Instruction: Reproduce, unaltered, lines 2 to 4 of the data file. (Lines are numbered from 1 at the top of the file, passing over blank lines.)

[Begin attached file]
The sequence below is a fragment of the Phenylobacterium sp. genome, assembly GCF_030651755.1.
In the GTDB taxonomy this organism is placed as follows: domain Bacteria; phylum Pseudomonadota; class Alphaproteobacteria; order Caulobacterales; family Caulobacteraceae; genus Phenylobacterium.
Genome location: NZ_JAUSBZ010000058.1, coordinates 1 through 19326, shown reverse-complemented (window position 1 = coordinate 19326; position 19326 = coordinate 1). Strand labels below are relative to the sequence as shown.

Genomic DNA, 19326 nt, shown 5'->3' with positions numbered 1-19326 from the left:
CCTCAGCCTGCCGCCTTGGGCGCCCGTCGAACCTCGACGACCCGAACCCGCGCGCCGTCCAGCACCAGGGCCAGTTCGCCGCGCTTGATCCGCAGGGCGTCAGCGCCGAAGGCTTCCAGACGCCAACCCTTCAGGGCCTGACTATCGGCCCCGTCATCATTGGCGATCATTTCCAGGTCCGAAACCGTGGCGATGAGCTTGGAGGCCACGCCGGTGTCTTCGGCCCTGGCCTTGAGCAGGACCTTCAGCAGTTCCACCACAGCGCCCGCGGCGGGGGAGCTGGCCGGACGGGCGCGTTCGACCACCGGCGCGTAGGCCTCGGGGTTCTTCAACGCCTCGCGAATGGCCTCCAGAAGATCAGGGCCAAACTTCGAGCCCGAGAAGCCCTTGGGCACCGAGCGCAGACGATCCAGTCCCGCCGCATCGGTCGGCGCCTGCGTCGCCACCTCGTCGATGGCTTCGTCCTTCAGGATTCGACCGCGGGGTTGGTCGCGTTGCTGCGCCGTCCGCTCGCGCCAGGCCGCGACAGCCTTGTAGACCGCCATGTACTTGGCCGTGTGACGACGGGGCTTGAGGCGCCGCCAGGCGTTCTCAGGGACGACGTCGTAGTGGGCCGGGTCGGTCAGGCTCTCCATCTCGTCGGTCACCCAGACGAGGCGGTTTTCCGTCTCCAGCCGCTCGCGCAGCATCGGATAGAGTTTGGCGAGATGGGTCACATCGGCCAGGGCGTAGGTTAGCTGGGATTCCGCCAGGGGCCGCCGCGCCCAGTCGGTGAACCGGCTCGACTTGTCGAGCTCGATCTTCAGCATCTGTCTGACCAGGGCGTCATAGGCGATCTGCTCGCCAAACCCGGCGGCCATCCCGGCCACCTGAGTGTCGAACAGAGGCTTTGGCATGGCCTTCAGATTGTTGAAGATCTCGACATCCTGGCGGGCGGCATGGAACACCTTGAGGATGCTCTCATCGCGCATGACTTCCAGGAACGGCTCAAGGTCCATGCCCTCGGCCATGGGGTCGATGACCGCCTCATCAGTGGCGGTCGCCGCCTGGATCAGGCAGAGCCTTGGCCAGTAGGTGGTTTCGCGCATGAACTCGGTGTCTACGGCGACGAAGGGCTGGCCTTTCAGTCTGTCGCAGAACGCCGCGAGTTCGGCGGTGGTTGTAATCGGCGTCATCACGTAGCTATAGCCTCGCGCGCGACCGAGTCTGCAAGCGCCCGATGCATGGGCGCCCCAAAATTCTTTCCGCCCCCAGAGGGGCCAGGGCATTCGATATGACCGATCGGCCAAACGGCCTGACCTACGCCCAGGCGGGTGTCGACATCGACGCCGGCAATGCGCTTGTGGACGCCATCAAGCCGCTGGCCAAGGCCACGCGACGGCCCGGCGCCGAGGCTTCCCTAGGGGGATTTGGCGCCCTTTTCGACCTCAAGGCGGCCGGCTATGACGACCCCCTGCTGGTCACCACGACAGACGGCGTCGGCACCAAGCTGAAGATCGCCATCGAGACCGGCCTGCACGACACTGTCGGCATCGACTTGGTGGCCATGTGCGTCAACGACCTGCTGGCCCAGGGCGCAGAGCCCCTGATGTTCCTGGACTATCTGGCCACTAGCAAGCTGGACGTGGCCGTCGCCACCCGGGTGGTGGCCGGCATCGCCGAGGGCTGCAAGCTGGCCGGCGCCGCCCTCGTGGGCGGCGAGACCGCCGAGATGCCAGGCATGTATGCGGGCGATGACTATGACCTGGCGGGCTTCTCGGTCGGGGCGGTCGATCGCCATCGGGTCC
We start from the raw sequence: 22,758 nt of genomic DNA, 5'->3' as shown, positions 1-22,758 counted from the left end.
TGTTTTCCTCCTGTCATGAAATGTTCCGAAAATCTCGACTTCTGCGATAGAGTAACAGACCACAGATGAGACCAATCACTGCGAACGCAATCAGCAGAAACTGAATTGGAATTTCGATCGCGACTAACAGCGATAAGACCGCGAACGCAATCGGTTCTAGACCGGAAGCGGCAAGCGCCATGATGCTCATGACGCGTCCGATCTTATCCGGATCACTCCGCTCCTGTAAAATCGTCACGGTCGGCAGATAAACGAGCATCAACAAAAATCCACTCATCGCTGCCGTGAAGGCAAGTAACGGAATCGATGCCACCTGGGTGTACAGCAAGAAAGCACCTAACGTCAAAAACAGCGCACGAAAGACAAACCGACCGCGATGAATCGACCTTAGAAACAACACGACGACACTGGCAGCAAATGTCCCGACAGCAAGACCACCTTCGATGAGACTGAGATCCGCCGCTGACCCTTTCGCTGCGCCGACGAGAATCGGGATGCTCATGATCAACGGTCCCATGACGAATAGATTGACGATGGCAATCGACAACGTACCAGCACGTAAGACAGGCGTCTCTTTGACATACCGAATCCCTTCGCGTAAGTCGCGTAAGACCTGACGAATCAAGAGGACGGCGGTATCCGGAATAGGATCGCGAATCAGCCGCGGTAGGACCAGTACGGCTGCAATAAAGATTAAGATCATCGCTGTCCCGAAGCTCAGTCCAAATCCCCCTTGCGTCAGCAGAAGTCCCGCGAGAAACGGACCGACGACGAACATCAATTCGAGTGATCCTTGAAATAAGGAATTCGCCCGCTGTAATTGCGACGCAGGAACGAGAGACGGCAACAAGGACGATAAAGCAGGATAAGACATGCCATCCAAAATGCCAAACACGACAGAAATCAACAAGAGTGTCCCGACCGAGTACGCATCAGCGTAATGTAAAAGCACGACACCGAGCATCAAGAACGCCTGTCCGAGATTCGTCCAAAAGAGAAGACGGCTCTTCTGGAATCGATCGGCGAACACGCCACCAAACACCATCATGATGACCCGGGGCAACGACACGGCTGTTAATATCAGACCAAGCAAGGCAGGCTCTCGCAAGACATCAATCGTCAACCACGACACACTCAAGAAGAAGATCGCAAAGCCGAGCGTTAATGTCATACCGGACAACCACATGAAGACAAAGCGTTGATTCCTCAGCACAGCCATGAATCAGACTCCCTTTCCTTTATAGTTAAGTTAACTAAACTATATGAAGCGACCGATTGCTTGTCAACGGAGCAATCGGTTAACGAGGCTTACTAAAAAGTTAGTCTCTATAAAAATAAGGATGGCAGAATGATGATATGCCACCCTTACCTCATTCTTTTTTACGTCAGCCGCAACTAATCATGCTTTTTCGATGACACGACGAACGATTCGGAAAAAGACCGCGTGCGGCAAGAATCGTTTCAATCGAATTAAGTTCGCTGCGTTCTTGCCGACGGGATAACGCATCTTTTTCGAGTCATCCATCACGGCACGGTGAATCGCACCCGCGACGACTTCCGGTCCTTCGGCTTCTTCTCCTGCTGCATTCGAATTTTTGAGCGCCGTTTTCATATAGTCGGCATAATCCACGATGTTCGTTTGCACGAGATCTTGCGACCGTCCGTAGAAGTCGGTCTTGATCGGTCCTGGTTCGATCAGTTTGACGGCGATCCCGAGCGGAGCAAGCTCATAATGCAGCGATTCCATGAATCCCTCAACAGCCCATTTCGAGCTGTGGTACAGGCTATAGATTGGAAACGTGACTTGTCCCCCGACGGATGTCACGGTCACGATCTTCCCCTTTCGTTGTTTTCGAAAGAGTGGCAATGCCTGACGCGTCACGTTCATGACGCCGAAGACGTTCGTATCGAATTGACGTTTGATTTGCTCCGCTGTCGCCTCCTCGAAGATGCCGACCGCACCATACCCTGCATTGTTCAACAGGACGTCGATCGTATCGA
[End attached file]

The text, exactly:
In the GTDB taxonomy this organism is placed as follows: domain Bacteria; phylum Pseudomonadota; class Alphaproteobacteria; order Caulobacterales; family Caulobacteraceae; genus Phenylobacterium.
Genome location: NZ_JAUSBZ010000058.1, coordinates 1 through 19326, shown reverse-complemented (window position 1 = coordinate 19326; position 19326 = coordinate 1). Strand labels below are relative to the sequence as shown.

Genomic DNA, 19326 nt, shown 5'->3' with positions numbered 1-19326 from the left: